Is anyone looking for a detailed Bitterroot Spring Fly Fishing Report?

The winter of 22/23 has been colder than normal.  It’s mid/ late March and we finally experienced an encouraging glimpse of warmer, more trout happy weather. Yesterday I pulled my raft and drift boat out of the garage and organized all my guiding essentials in preparation for another season.  It felt good getting the ball rolling here in anticipation for the upcoming hatches.   Here on the Bitterroot spring fishing is kicking off.  I’m not sure if the home team wants the ball first or not!  There is still plenty of snow on the riverbank, and backwaters are still frozen but we have some bug activity. Small stone flies moving especially downstream or adjacent to banks that are rocky/ gravelly that are exposed to the sun/ not snow and ice covered are currently good options.  Once most of this river valley snow diminishes, the bugs will be free flowing.

Right now the most productive fishing is nymphing winter patterns, copper johns, pats rubber legs, smaller perdigons, and the usual pink/red san juan worms.  Slower water that is 2 to 3 feet deep on the edges of gravel bars is better. There are some trout sipping midges, so that’s an option/ midge cluster/ griffith’s gnat. The first dry fly stones we see are capnia, nemora, (Don’t quote me on my spelling).  We see these smaller black and brown stones #16 maybe #14. Tailouts where the water gets slow and medium depth are also excellent options for that fish that might eat a dry. Once skwala’s start popping you can go bigger but earlier we find fish that are midging and eating smaller stone flies.  On the Bitterroot you don’t get stuck in a huge hatch of skwlas very often.  Male skwala’s can’t fly and have dwarf wings. They fall into the bank after mating and hence you will catch fish on skwala’s close to the bank.  You’ll see female skwala’s flying here and there and fish will be crushing em, but they aren’t prevalent like the fluttering stone flies can be/ blanket hatch on the lower Clark Fork.  In other words don’t feel like you need to be in a huge hatch to catch fish on the skwala.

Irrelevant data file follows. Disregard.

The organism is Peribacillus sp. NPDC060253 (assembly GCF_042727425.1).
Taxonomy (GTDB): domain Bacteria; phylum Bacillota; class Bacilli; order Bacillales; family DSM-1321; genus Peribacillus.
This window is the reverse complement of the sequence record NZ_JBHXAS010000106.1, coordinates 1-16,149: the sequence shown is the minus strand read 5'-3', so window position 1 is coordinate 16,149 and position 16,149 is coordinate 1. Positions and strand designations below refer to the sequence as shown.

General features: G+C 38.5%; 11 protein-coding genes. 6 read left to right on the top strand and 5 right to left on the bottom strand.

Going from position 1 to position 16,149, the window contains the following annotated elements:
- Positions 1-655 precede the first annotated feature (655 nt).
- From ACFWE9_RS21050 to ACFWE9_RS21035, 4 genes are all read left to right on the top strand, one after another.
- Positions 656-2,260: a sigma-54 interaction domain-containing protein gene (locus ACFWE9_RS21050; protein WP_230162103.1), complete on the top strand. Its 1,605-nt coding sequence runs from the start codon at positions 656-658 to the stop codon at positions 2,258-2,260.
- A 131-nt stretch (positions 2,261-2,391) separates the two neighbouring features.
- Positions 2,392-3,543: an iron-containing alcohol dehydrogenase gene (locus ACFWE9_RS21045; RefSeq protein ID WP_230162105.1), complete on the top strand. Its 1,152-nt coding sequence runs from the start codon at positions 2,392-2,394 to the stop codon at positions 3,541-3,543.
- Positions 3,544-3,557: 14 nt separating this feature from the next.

I like to fish a tweaner skwala/ nemora hybrid. If you find some fish willing to eat dries don’t fish a big # 8 skwala, go smaller, lower, and lean.  That midge fish might crush your dry.  Once the water temps warm you will find trout in the faster water below gravel bar edges.  Don’t forget pheasant tails, march brown, and bwo nymphs and dries are a go to in March and April.

If you fish a streamer there are some good fish that will grab your big bug hoping for some paying calories.  My son always sticks some good browns on streamers in March, not a lot of fish but if you are patient you’ll tag some good ones.

My best Spring days usually happen on cloudy warmer days in the upper 40’s to mid 50’s.  The sun gets the bugs warmed up but bright sunny days aren’t the best option for railing fish all day.  It is nice to be floating down the river on a sunning Spring day although.

We hope everyone gets out there and hopefully you get the rust off your fly rod with a nice bend in it!

Troutzoola Montana Fly Fishing.